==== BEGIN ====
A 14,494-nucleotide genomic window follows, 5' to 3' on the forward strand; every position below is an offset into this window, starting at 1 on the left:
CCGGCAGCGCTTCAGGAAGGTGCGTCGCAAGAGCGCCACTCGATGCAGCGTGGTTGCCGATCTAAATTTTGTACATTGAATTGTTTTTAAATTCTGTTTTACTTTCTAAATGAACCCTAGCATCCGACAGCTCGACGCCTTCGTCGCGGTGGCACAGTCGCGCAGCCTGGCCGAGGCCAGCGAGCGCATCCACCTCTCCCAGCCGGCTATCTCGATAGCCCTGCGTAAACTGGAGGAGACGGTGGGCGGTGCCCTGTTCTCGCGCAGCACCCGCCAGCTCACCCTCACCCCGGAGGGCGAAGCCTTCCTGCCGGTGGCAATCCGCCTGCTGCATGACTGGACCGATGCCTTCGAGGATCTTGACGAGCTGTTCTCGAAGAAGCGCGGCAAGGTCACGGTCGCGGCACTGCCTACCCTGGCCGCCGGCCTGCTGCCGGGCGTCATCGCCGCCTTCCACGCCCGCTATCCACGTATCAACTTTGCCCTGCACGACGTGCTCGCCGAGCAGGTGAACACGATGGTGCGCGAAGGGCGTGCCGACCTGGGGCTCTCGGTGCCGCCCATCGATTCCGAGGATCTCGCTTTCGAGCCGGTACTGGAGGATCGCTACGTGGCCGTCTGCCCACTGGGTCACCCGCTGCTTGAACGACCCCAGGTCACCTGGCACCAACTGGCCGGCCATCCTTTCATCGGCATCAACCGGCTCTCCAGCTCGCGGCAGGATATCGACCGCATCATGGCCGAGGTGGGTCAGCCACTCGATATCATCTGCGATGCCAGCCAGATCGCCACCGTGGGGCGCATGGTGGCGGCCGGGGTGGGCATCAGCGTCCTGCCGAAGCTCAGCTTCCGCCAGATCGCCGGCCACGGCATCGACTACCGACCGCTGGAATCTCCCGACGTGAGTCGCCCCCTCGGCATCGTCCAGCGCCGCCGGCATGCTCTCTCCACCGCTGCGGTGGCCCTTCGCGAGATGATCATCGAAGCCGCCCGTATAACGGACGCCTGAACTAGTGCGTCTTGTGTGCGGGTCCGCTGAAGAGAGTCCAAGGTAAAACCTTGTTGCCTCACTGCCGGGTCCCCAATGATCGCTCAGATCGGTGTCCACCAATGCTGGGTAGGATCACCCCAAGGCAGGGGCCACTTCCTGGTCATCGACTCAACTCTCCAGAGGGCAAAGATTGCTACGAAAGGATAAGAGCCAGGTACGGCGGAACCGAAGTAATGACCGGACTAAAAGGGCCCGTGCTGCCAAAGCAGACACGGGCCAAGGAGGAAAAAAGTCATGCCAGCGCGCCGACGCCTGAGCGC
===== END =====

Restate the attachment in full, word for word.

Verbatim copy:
A 14,494-nucleotide genomic window follows, 5' to 3' on the forward strand; every position below is an offset into this window, starting at 1 on the left:
CCGGCAGCGCTTCAGGAAGGTGCGTCGCAAGAGCGCCACTCGATGCAGCGTGGTTGCCGATCTAAATTTTGTACATTGAATTGTTTTTAAATTCTGTTTTACTTTCTAAATGAACCCTAGCATCCGACAGCTCGACGCCTTCGTCGCGGTGGCACAGTCGCGCAGCCTGGCCGAGGCCAGCGAGCGCATCCACCTCTCCCAGCCGGCTATCTCGATAGCCCTGCGTAAACTGGAGGAGACGGTGGGCGGTGCCCTGTTCTCGCGCAGCACCCGCCAGCTCACCCTCACCCCGGAGGGCGAAGCCTTCCTGCCGGTGGCAATCCGCCTGCTGCATGACTGGACCGATGCCTTCGAGGATCTTGACGAGCTGTTCTCGAAGAAGCGCGGCAAGGTCACGGTCGCGGCACTGCCTACCCTGGCCGCCGGCCTGCTGCCGGGCGTCATCGCCGCCTTCCACGCCCGCTATCCACGTATCAACTTTGCCCTGCACGACGTGCTCGCCGAGCAGGTGAACACGATGGTGCGCGAAGGGCGTGCCGACCTGGGGCTCTCGGTGCCGCCCATCGATTCCGAGGATCTCGCTTTCGAGCCGGTACTGGAGGATCGCTACGTGGCCGTCTGCCCACTGGGTCACCCGCTGCTTGAACGACCCCAGGTCACCTGGCACCAACTGGCCGGCCATCCTTTCATCGGCATCAACCGGCTCTCCAGCTCGCGGCAGGATATCGACCGCATCATGGCCGAGGTGGGTCAGCCACTCGATATCATCTGCGATGCCAGCCAGATCGCCACCGTGGGGCGCATGGTGGCGGCCGGGGTGGGCATCAGCGTCCTGCCGAAGCTCAGCTTCCGCCAGATCGCCGGCCACGGCATCGACTACCGACCGCTGGAATCTCCCGACGTGAGTCGCCCCCTCGGCATCGTCCAGCGCCGCCGGCATGCTCTCTCCACCGCTGCGGTGGCCCTTCGCGAGATGATCATCGAAGCCGCCCGTATAACGGACGCCTGAACTAGTGCGTCTTGTGTGCGGGTCCGCTGAAGAGAGTCCAAGGTAAAACCTTGTTGCCTCACTGCCGGGTCCCCAATGATCGCTCAGATCGGTGTCCACCAATGCTGGGTAGGATCACCCCAAGGCAGGGGCCACTTCCTGGTCATCGACTCAACTCTCCAGAGGGCAAAGATTGCTACGAAAGGATAAGAGCCAGGTACGGCGGAACCGAAGTAATGACCGGACTAAAAGGGCCCGTGCTGCCAAAGCAGACACGGGCCAAGGAGGAAAAAAGTCATGCCAGCGCGCCGACGCCTGAGCGC